For the People

Jere Beasley has wrangled some of the state's biggest settlements and forced corporate giants to change their ways    

Published in 2008 Alabama Super Lawyers — May 2008

For five long days in September 1993, Jere Beasley argued a strong case in a wrongful-death suit against Kubota, a tractor manufacturer. He uncovered internal documents in which company officials estimated how many people would be killed each year on Kubota equipment and what it would cost to settle the inevitable lawsuits. Kubota's former safety official testified against the corporation. An important defense witness fumbled on the stand. Now Kubota was offering Beasley's client $10 million. There was one problem: the manufacturer wanted total confidentiality and the return of all incriminating documents. "They don't want your money," he told the Kubota attorney, after meeting with the victim's widow and seven grown children. "They want the world to know just how bad your client is."

"You mean they're turning down $10 million?" asked his shocked adversary, to which Beasley replied, "They just did." The plaintiffs went on to settle for the full $10 million—and complete disclosure. "That's when all the companies started putting roll bars on their tractors," says Beasley, senior partner at Beasley, Allen, Crow, Methvin, Portis & Miles in Montgomery. 

Since 1962, when the two-time lieutenant governor first began his legal career as an advocate for victims of wrongdoing, Beasley, 72, has tried hundreds of cases and swayed jurors to award unprecedented judgments against Prudential Insurance, Exxon Mobil, GM, Merck, Bayer and dozens of other large corporations. Thirty-one verdicts have exceeded $1 million; 16 of those have surpassed $10 million, including a $215 million win in February against pharmaceutical giant AstraZeneca. His firm is well known for going up against corporate giants with legal teams that far outnumber his own.

"In terms of using the legal system to redress long-standing problems of poor and ordinary people, I don't know of any lawyer who's had a more profound effect than Jere Beasley," says Judge U.W. Clemon of the U.S. District Court in Birmingham. "He has represented them in cases against some of the larger corporations in the nation and has often prevailed. He has fought, sometimes almost single-handedly, the increasing use of arbitration as a means of getting cases out of court. And in recent years that trend, I think, has been reversed. Jere and his firm led that battle."

"If there's a David and Goliath other than in the Bible," Beasley says, "I think we fit that role pretty doggone well."

Beasley credits his crusading spirit to his mother, who ran a grocery store in Clayton, where he grew up as America was coming out of the Depression. (His mom named him after a doctor in Texas, where his father traveled as a salesman. "Even some good friends [mis]pronounce it Jair," Beasley says. It's pronounced "Jerry.") "She dealt with people back in the days when you still had racial segregation and really hostile feelings. She never had those feelings. In fact, she would stand up for folks that needed help or were having difficulties."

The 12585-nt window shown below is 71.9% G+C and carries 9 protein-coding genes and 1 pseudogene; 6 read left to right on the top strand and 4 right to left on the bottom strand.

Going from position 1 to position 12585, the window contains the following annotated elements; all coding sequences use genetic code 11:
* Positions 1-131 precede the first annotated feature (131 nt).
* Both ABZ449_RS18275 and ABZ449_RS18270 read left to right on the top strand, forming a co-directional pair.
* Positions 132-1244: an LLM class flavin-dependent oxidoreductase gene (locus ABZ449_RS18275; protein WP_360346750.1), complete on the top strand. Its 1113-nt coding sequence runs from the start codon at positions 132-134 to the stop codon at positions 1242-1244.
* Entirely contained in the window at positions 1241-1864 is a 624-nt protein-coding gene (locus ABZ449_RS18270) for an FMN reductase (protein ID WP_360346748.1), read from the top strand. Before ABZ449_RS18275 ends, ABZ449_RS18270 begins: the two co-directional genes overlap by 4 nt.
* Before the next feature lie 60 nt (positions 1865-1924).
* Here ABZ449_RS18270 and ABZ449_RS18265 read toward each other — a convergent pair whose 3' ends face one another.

Each summer, his dad, after letting the farm's crops rest before harvest, would take his son into town to watch trials at the courthouse. One day the Circuit Court judge stopped the proceedings and instructed Beasley's father to bring him to the bench, where the shy, quiet 5-year-old sat for the rest of the day. "I was scared slap to death," Beasley recalls. "[The judge] was real tough. He didn't believe in probation or anything like that. He just sent you to the penitentiary. It impressed me, to say the least."

Football impressed him more. Beasley wanted to be a coach, even after he got hurt on the field in high school and again at the University of Georgia. In 1957, after dropping out of college for two years, the introverted young man switched to Auburn University, where a public-speaking course helped draw him out of his shell. By the time he earned his law degree from the University of Alabama in 1962, he was No. 1 in his class.

Beasley's Auburn affiliation played a role in his first court case, in which he represented a man who'd been hit by a truck. "I was an Auburn guy practicing in Tuscaloosa, which was not very smart," Beasley says. The judge introduced him to the jury as "a good young man," but quickly added, "The only problem is he went to that school called Auburn." To make matters worse, the judge slept through Beasley's closing argument. Beasley still won.

In 1971, he began an eight-year stint as Democratic lieutenant governor after defeating several well-known state senators. His secret election weapon, he says, was a piece of advice from a UPI reporter who took a liking to Beasley and his wife, Sara. "Get your staff to send me a news release to this number every day during the campaign, at the same time," the journalist told him. "Make it short, one paragraph, and catchy."